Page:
However, since we’re talking about long-term travel and gap year travel insurance, for me, the clear winner is purchasing gap year travel insurance through a specialized company.

I personally use Safety Wing and don’t plan on switching from them anytime soon. Probably not until I settle down somewhere and start living a proper adult life.

Like that will happen anytime soon.

Reasons I Use and Love Safety Wing Travel Insurance

  • Very affordable when compared to other specialized companies
  • Great customer support and very quick to respond to inquires
  • Comprehensive coverage focused on and dedicated to long-term travellers and digital nomads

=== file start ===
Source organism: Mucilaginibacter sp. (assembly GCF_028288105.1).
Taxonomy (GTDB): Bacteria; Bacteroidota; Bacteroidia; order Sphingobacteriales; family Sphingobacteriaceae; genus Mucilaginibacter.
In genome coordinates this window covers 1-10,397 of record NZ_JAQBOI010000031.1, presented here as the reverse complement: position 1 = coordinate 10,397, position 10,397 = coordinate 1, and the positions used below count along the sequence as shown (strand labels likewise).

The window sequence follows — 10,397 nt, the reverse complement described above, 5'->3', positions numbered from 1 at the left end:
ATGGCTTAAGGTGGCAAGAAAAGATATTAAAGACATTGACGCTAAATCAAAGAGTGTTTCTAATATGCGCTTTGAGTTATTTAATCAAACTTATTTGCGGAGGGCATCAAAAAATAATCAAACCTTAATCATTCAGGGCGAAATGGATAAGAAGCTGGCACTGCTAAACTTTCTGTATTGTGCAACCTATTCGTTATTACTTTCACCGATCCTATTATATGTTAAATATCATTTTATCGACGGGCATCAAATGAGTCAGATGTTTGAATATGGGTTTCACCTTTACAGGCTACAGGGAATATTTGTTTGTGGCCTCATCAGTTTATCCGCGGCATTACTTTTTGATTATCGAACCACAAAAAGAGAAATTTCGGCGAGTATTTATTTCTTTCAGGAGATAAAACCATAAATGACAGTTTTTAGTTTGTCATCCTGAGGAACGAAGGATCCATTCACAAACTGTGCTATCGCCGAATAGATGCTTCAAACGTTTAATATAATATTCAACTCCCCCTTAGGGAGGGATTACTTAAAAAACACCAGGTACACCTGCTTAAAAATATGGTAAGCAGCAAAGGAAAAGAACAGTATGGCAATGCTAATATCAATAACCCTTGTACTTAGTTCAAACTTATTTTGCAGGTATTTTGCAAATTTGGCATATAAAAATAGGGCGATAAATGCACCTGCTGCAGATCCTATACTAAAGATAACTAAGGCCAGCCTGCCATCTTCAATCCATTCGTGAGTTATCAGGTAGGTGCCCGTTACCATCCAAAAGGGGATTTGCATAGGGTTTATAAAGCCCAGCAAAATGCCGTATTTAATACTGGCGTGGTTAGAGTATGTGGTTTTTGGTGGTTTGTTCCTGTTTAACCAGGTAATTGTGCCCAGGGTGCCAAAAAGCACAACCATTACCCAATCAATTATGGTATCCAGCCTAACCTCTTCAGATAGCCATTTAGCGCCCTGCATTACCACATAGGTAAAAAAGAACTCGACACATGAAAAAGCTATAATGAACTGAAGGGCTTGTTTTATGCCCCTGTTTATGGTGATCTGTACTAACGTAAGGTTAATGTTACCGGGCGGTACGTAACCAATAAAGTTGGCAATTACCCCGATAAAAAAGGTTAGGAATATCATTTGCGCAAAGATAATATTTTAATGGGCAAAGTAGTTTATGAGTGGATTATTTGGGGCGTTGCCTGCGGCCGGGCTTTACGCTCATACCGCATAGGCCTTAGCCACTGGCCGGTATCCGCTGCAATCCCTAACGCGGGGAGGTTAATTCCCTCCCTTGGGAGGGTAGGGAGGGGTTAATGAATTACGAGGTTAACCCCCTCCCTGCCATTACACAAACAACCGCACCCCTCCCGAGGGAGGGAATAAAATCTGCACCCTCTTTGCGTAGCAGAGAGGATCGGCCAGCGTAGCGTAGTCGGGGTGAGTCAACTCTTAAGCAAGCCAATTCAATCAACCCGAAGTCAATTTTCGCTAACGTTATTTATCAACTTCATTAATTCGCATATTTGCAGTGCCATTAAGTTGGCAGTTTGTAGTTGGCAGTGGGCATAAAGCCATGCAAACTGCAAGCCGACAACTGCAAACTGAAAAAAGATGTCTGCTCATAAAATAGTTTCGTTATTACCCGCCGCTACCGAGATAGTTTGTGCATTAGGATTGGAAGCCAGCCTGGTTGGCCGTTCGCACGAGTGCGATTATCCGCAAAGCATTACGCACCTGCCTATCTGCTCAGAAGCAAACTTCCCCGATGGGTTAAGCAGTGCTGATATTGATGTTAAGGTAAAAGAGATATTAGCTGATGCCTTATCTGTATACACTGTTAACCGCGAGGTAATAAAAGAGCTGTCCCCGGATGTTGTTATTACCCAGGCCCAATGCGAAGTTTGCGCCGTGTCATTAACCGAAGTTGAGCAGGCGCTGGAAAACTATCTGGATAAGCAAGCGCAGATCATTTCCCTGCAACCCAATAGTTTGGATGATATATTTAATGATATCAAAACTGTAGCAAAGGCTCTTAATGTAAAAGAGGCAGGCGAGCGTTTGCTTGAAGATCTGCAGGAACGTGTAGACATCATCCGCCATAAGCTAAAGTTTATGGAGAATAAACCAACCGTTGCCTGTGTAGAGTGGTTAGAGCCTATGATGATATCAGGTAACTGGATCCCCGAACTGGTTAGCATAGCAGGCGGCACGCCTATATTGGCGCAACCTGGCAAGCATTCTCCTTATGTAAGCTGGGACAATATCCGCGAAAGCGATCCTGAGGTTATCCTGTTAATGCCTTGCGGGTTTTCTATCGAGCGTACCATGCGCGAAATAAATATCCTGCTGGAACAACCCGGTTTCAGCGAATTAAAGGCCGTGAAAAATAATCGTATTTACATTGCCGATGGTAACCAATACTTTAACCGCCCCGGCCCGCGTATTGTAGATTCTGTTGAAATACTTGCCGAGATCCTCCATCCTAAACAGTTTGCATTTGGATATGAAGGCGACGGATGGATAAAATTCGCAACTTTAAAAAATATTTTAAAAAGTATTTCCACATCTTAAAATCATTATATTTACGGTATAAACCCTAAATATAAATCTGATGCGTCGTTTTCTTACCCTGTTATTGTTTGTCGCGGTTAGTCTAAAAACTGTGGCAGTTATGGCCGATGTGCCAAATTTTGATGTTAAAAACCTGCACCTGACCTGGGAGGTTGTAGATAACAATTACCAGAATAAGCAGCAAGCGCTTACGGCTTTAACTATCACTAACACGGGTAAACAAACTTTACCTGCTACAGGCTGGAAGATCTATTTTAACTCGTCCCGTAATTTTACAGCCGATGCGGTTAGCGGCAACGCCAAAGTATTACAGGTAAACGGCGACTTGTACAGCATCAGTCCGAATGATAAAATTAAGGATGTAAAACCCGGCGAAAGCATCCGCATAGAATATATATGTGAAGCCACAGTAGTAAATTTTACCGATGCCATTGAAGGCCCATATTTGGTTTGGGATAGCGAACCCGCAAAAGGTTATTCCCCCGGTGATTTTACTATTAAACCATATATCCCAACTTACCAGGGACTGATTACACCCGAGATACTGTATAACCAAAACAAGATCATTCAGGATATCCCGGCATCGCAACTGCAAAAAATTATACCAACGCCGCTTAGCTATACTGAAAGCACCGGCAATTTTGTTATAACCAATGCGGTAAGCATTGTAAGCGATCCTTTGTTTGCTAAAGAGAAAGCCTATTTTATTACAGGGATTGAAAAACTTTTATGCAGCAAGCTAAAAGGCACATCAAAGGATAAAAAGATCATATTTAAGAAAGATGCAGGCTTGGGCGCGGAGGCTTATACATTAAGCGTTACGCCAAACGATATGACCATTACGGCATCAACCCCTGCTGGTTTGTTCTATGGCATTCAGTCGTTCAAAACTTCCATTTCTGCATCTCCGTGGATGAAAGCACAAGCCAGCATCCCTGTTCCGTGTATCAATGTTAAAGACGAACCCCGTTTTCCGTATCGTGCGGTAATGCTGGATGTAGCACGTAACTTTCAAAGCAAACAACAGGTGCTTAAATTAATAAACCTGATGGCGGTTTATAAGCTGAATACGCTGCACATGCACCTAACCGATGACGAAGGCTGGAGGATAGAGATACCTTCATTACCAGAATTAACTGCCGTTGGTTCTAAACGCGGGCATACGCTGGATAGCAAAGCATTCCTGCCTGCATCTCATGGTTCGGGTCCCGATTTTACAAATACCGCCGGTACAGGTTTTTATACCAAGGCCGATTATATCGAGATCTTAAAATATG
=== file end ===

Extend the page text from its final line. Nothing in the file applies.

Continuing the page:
• Easy to use and understand website and portal
  • Home country coverage for 30 days after being abroad for 90 days
  • Can be purchased abroad
  • Can cancel at anytime, which makes it very flexible

Important Things to Know About Safety Wing Insurance

  • Maximum limit of $250,000 ($100,000 for people 65+)
  • $250 deductible
  • Excludes pre-existing conditions and cancer treatment
  • Includes a lifetime amount of up to $50,000 for injuries caused by a terror incident (that’s not always included in other policies)
  • Includes trip interruption, lost baggage, trip cancellation, border entry protection, and loss passport/visa insurance

Three Apps You Absolutely Need During Your Gap Year

I’m just going to pop in here and tell you about a couple apps that I wish I knew about before my first long trip abroad. Knowing about these would have made my life so much easier.